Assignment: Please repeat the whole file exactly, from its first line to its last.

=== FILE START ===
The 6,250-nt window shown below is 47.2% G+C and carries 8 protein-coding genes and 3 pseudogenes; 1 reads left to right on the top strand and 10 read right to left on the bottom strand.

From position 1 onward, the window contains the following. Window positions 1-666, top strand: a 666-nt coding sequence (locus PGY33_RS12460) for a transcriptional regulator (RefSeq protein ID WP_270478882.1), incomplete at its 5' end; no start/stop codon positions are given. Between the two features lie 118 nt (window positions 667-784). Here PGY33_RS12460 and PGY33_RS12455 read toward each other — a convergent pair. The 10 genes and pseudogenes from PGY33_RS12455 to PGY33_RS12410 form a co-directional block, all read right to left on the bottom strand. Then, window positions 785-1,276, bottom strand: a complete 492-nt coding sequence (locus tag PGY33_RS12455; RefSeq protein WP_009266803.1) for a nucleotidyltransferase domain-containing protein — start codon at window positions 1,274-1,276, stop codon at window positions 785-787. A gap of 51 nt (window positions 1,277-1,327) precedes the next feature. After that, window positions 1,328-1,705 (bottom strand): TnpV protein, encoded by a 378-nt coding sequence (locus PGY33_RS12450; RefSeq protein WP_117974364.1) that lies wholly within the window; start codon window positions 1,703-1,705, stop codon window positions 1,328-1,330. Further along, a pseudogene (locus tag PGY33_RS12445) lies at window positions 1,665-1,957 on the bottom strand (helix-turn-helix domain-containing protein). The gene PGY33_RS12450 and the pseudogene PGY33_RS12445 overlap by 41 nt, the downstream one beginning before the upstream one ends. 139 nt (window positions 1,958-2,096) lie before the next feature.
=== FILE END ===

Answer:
The 6,250-nt window shown below is 47.2% G+C and carries 8 protein-coding genes and 3 pseudogenes; 1 reads left to right on the top strand and 10 read right to left on the bottom strand.

From position 1 onward, the window contains the following. Window positions 1-666, top strand: a 666-nt coding sequence (locus PGY33_RS12460) for a transcriptional regulator (RefSeq protein ID WP_270478882.1), incomplete at its 5' end; no start/stop codon positions are given. Between the two features lie 118 nt (window positions 667-784). Here PGY33_RS12460 and PGY33_RS12455 read toward each other — a convergent pair. The 10 genes and pseudogenes from PGY33_RS12455 to PGY33_RS12410 form a co-directional block, all read right to left on the bottom strand. Then, window positions 785-1,276, bottom strand: a complete 492-nt coding sequence (locus tag PGY33_RS12455; RefSeq protein WP_009266803.1) for a nucleotidyltransferase domain-containing protein — start codon at window positions 1,274-1,276, stop codon at window positions 785-787. A gap of 51 nt (window positions 1,277-1,327) precedes the next feature. After that, window positions 1,328-1,705 (bottom strand): TnpV protein, encoded by a 378-nt coding sequence (locus PGY33_RS12450; RefSeq protein WP_117974364.1) that lies wholly within the window; start codon window positions 1,703-1,705, stop codon window positions 1,328-1,330. Further along, a pseudogene (locus tag PGY33_RS12445) lies at window positions 1,665-1,957 on the bottom strand (helix-turn-helix domain-containing protein). The gene PGY33_RS12450 and the pseudogene PGY33_RS12445 overlap by 41 nt, the downstream one beginning before the upstream one ends. 139 nt (window positions 1,958-2,096) lie before the next feature.